Imre Kertész’s novel Fatelessness is a unique piece of work, and it impressed me. In contrast with his other works like Kaddish for an unborn child, which is self-reflective to the point of claustrophobia, this one is told in the voice of a teenage boy who is, sometimes shockingly, not reflective at all. And in contrast to the overwhelming majority of works in (what I guess has to be called) “Holocaust literature,” it proudly and aggressively refuses both melodrama and moralism. In that respect the work is paralleled by the work of only a couple of other writers who treat the period – Tadeusz Borowski, and perhaps to a lesser extent Primo Levi.Kertész explained some of the motivations for this approach in his Nobel lecture in 2002. He was confronted both by his own ambivalent memory and by the demonstrative nature of much of the existing literature:
“The experience was about solitude, a more difficult life, and the things I have already mentioned - the need to step out of the mesmerizing crowd, out of History, which renders you faceless and fateless. To my horror, I realized that ten years after I had returned from the Nazi concentration camps, and halfway still under the awful spell of Stalinist terror, all that remained of the whole experience were a few muddled impressions, a few anecdotes. Like it didn't even happen to me, as people are wont to say.”
“In the free marketplace of books and ideas, I, too, might have wanted to produce a showier fiction. For example, I might have tried to break up time in my novel, and narrate only the most powerful scenes. But the hero of my novel does not live his own time in the concentration camps, for neither his time nor his language, not even his own person, is really his. He doesn't remember; he exists. So he has to languish, poor boy, in the dreary trap of linearity, and cannot shake off the painful details. Instead of a spectacular series of great and tragic moments, he has to live through everything, which is oppressive and offers little variety, like life itself.”
One of the elements in the book that makes the strongest impression is the way in which the main character, before his deportation a detached and ironic lad, but in all instances a model of orderliness and obedience, accepts so many of his experiences as reasonable and tries to adapt. A good deal of the book’s tension comes from the contast between what the lead character does not know and the reader does. This acceptance weakens as he weakens in the camps, but does not really collapse until he returns home to Budapest. There the varieties of misunderstanding he encounters leads him to realize (as Kertész put it to the Swedish Academy in 2001) that he has been “in exile from a homeland that has never existed”.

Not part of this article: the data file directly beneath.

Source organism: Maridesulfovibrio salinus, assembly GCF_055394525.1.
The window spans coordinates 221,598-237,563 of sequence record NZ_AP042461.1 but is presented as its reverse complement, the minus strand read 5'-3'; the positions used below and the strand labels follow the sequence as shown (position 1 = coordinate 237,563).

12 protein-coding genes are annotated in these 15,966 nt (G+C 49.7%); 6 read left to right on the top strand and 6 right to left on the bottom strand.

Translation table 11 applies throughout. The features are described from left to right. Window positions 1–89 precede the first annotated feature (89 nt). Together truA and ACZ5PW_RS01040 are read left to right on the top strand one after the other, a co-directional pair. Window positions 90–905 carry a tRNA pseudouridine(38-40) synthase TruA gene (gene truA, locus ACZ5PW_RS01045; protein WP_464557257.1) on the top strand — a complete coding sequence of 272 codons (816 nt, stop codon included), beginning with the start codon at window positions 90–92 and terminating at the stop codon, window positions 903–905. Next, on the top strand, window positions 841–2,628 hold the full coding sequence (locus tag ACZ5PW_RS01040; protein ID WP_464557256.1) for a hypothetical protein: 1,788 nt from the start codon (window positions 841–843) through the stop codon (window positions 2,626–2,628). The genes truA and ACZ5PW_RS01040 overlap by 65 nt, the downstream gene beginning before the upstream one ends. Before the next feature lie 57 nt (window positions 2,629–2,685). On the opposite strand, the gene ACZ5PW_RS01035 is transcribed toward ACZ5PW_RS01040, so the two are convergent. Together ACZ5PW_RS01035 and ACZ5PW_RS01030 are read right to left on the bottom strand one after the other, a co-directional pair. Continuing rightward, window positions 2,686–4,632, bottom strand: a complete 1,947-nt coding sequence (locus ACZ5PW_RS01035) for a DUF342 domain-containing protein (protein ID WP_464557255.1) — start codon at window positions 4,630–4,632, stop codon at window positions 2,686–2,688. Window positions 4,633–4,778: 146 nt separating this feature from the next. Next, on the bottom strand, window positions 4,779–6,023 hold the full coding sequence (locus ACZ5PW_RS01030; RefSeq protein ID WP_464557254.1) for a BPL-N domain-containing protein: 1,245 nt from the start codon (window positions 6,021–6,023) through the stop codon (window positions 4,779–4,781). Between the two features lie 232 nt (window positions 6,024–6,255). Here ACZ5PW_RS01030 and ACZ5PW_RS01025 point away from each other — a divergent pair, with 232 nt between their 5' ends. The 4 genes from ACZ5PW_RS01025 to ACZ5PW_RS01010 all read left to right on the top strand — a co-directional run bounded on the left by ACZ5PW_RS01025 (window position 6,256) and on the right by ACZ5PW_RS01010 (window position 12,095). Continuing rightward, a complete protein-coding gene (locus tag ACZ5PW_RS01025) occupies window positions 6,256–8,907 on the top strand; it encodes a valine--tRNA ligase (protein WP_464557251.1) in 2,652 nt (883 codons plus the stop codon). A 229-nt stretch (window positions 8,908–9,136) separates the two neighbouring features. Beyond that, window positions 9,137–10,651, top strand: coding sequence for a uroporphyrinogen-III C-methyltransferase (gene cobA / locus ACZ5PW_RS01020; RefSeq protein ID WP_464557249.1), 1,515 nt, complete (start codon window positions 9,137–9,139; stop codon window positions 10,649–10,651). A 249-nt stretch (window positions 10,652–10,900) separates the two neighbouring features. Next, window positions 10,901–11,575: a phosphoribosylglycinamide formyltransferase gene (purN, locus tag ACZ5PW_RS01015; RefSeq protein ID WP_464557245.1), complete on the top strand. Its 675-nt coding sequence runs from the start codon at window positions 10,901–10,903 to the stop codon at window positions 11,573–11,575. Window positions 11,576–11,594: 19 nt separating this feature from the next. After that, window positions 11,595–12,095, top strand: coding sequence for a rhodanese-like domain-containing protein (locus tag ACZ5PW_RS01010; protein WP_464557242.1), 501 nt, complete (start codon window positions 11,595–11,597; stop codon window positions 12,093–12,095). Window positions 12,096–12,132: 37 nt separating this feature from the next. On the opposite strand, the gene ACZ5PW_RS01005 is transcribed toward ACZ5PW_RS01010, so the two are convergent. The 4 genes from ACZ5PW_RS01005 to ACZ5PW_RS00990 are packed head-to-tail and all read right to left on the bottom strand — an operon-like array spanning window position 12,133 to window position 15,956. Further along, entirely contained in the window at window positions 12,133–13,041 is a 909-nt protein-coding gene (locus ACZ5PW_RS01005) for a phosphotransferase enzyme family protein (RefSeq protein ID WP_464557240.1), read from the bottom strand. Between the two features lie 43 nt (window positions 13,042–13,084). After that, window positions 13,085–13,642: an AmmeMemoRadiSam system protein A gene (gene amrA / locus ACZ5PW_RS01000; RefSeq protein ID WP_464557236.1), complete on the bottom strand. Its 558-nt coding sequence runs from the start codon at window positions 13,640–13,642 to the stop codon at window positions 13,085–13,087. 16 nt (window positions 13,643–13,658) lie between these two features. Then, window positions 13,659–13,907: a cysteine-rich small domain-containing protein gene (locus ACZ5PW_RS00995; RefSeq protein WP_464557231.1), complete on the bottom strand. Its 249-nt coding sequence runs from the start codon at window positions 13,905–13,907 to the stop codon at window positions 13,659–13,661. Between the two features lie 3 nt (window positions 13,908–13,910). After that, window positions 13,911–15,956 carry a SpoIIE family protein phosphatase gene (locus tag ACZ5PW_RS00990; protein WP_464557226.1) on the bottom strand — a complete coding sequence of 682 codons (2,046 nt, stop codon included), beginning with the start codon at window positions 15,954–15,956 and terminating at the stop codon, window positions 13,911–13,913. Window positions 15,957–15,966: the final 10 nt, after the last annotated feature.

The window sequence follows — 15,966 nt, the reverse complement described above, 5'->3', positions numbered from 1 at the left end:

This leads to the conclusion, as shocking as it is gentle, in which the narrator expresses what sounds like nostalgia for the horror he has experienced: “Yes, the next time I am asked, I ought to speak about that, the happiness of the concentration camps. If indeed I am asked. And provided I myself don't forget.” If the image of "happiness" in such circumstances still shocks, that was the author's intention. "I took the word out of its everyday context and made it seem scandalous," says Kertész. "It was an act of rebellion against the role of victim which society had assigned me. It was a way of assuming responsibility, of defining my own fate."
I am not certain that all of those factors which made the novel so unique and impressive come through in Lajos Koltai’s film of the novel, its title shortened to Fateless. The film is shot (very much in the style of István Szabó, with whom Koltai collaborated as a cinematographer before this directorial debut) in nostalgic sepia tones, the story told slowly and aestheticized. Some scenes which I interpreted as crucially important are left out or shortened – for example, the conclusion of the main character’s conversation with a well-meaning liberal journalist on his return to Budapest. One sequence is added, though it is not clear what it adds – after the liberation of the camps, an American sergeant tries to persuade the main character not to return home. All this is additionally puzzling, since nobody can accuse the screenwriter of messing with a badly understood text: Kertész wrote his own adaptation. But there is something odd about seeing the work of an author who defined Spielberg’s Schindler’s list as “kitsch” presented in a style that seems just the littlest bit Spielbergesque.
This is not to say that I don’t recommend the film. It is interesting on in own level, and has some well considered beauty. I would recommend it (like a lot of adaptations) more as a supplement to the book than as a substitute for it.
Cinema 320 is showing the film at Clark University this week. After the last projection (3:40 PM on Sunday in the Jefferson Academic Center, room 320), I will be leading a discussion for anyone who is interested. If you are around, come on down.